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1.  Exploring the demand for a voluntary medicare prescription drug benefit 
AAPS PharmSci  2003;5(2):99-110.
The purposes of this study were (1) to assess the utility of the economic theory of demand for insurance for modeling voluntary Medicare drug benefit enrollment decisions and (2) to explore the degree of adverse selection and crowd-out that might occur under a voluntary enrollment Medicare prescription benefit. Data were collected using a cross-sectional, mail survey of 2,100 community-dwelling adults aged 65 and older in Wisconsin. Respondents were asked to evaluate their likelihood of enrollment in any of 4 hypothetical drug benefit plans under the assumption that they could enroll in one of the hypothetical plans or maintain their current coverage. Data analyses included bivariate comparisons across enrollment likelihood categories and logit analysis of enrollment likelihood as a function of respondent characteristics. 1041 usable survey forms were returned for an adjusted response rate of 51.5%. Older adults with 4 or more chronic conditions were most likely to report that they were “very likely” to enroll in one of the hypothetical drug plans, as were those with the highest out-of-pocket drug spending in the previous 30 days. Respondents with no or self-purchased drug benefits were more likely than those with employer-based plans to express a higher likelihood of enrollment in one of the hypothetical plans. Adverse selection may be problematic for a voluntary enrollment Medicare drug benefit. Given that high out-of-pocket drug spending (secondary to drug coverage source) was a consistent predictor of enrollment likelihood, demand-side factors affecting the crowding out of employer-based drug coverage sources by a voluntary enrollment drug benefit appear minimal. However, the availability of a Medicare prescription benefit may still lead to crowd-out through employer incentives.
doi:10.1208/ps050219
PMCID: PMC2751526  PMID: 12866945
prescription drug coverage; Medicare; older adults
2.  A national survey of U.S. pharmacists in 2000: Assessing nonresponse bias of a survey methodology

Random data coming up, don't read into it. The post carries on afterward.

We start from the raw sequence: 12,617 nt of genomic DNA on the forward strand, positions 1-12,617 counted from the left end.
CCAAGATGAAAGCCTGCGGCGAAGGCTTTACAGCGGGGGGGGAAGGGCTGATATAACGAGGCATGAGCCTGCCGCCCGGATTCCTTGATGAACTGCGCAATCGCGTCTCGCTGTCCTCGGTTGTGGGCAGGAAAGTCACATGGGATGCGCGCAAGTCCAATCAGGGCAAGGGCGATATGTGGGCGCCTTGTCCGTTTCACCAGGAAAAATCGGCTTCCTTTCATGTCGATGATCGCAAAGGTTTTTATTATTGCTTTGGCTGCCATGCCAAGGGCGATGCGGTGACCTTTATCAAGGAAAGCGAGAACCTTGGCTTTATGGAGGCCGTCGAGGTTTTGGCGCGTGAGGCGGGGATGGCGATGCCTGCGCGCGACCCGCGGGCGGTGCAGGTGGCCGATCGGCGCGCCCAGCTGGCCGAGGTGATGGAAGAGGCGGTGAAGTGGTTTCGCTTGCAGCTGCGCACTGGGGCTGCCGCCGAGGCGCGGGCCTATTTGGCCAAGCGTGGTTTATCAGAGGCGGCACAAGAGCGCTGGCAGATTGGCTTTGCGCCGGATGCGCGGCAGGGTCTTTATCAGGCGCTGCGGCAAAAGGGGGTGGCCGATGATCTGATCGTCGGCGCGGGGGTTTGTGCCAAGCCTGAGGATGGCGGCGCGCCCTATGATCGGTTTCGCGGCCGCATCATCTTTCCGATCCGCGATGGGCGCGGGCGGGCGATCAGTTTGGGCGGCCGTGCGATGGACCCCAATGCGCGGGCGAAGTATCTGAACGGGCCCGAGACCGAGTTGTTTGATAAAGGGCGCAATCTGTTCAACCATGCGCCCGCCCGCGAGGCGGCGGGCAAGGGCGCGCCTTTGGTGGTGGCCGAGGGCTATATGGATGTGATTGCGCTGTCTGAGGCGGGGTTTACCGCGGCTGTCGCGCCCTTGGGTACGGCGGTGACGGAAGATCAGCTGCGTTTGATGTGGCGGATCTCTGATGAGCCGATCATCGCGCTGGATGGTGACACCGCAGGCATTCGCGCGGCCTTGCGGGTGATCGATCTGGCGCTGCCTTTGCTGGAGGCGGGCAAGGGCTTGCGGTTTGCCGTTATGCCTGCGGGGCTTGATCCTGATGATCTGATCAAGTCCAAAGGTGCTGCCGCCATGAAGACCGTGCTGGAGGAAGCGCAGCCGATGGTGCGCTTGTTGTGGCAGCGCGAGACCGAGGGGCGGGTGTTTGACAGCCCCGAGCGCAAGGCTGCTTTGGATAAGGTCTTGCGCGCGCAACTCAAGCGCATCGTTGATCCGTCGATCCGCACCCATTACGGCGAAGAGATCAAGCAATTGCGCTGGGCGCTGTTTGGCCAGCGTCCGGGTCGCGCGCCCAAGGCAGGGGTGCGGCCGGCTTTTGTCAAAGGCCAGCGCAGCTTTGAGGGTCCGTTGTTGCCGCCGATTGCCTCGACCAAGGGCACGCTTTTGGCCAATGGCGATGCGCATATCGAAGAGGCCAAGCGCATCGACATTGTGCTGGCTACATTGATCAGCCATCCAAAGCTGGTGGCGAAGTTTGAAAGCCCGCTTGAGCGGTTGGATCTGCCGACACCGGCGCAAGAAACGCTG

AAPS PharmSci  2001;3(4):76-86.
The first objective of this study was to assess the existence of nonresponse bias to a national survey of licensed pharmacists conducted in 2000. Three methods were used to assess nonresponse bias. The second objective of the study was to examine reasons why sampled licensed pharmacists did not respond to the national survey of licensed pharmacists. We used data from 2204 respondents to a national survey of pharmacists and from 521 respondents to a survey of nonrespondents to the national survey. We made comparisons between respondents for 5 variables: employment status, gender, age, highest academic degree, and year of initial licensure. Chi-square tests were used to examine differences in the 5 variables between respondents to the first mailing and second mailing of the survey, early and late respondents to the survey, and respondents to the survey and respondents to the nonrespondent survey. There were no significant differences between first mailing and second mailing respondents, but there were differences in each variable except year of licensure between early and late respondents. These differences likely were due to regional bias possibly related to differences in mailing times. There were differences between respondents and nonrespondents in terms of employment status and year of licensure. The main reasons for not responding to the survey were that it was too long or that it was too intrusive. Overall, the survey methodology resulted in a valid sample of licensed pharmacists. Nonresponse bias should be assessed by surveying nonrespondents. Future surveys of pharmacists should consider the length of the survey and the address where it is sent.
doi:10.1208/ps030433
PMCID: PMC2751222  PMID: 12049496
Pharmacy Workforce; Survey Methods; Nonresponse Bias

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